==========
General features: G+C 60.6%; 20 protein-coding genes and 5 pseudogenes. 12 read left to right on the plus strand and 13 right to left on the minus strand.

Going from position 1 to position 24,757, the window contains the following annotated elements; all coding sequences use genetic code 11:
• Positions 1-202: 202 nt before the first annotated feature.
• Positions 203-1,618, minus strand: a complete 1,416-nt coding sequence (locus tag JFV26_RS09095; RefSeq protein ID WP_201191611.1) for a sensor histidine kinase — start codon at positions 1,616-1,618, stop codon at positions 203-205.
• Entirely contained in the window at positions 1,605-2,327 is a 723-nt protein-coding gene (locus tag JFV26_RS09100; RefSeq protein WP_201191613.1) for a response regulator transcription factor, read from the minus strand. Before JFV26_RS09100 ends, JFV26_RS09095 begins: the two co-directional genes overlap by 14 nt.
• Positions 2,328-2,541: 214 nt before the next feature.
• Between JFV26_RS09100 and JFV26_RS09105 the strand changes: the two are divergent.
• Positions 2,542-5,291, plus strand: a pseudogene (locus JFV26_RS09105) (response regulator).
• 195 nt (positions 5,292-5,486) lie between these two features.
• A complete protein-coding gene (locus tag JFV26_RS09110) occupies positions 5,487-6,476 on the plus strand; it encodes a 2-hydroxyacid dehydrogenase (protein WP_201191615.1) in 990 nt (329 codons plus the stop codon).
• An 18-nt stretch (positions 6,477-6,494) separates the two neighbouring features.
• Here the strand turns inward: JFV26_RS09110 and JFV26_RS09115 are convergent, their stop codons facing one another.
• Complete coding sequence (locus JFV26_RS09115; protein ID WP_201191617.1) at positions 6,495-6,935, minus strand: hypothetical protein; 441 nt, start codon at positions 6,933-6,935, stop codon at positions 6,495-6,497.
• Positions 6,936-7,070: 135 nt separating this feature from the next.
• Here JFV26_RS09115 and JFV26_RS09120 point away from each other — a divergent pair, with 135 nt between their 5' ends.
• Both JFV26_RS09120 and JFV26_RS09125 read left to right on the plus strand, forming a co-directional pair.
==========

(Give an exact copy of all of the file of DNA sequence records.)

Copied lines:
General features: G+C 60.6%; 20 protein-coding genes and 5 pseudogenes. 12 read left to right on the plus strand and 13 right to left on the minus strand.

Going from position 1 to position 24,757, the window contains the following annotated elements; all coding sequences use genetic code 11:
• Positions 1-202: 202 nt before the first annotated feature.
• Positions 203-1,618, minus strand: a complete 1,416-nt coding sequence (locus tag JFV26_RS09095; RefSeq protein ID WP_201191611.1) for a sensor histidine kinase — start codon at positions 1,616-1,618, stop codon at positions 203-205.
• Entirely contained in the window at positions 1,605-2,327 is a 723-nt protein-coding gene (locus tag JFV26_RS09100; RefSeq protein WP_201191613.1) for a response regulator transcription factor, read from the minus strand. Before JFV26_RS09100 ends, JFV26_RS09095 begins: the two co-directional genes overlap by 14 nt.
• Positions 2,328-2,541: 214 nt before the next feature.
• Between JFV26_RS09100 and JFV26_RS09105 the strand changes: the two are divergent.
• Positions 2,542-5,291, plus strand: a pseudogene (locus JFV26_RS09105) (response regulator).
• 195 nt (positions 5,292-5,486) lie between these two features.
• A complete protein-coding gene (locus tag JFV26_RS09110) occupies positions 5,487-6,476 on the plus strand; it encodes a 2-hydroxyacid dehydrogenase (protein WP_201191615.1) in 990 nt (329 codons plus the stop codon).
• An 18-nt stretch (positions 6,477-6,494) separates the two neighbouring features.
• Here the strand turns inward: JFV26_RS09110 and JFV26_RS09115 are convergent, their stop codons facing one another.
• Complete coding sequence (locus JFV26_RS09115; protein ID WP_201191617.1) at positions 6,495-6,935, minus strand: hypothetical protein; 441 nt, start codon at positions 6,933-6,935, stop codon at positions 6,495-6,497.
• Positions 6,936-7,070: 135 nt separating this feature from the next.
• Here JFV26_RS09115 and JFV26_RS09120 point away from each other — a divergent pair, with 135 nt between their 5' ends.
• Both JFV26_RS09120 and JFV26_RS09125 read left to right on the plus strand, forming a co-directional pair.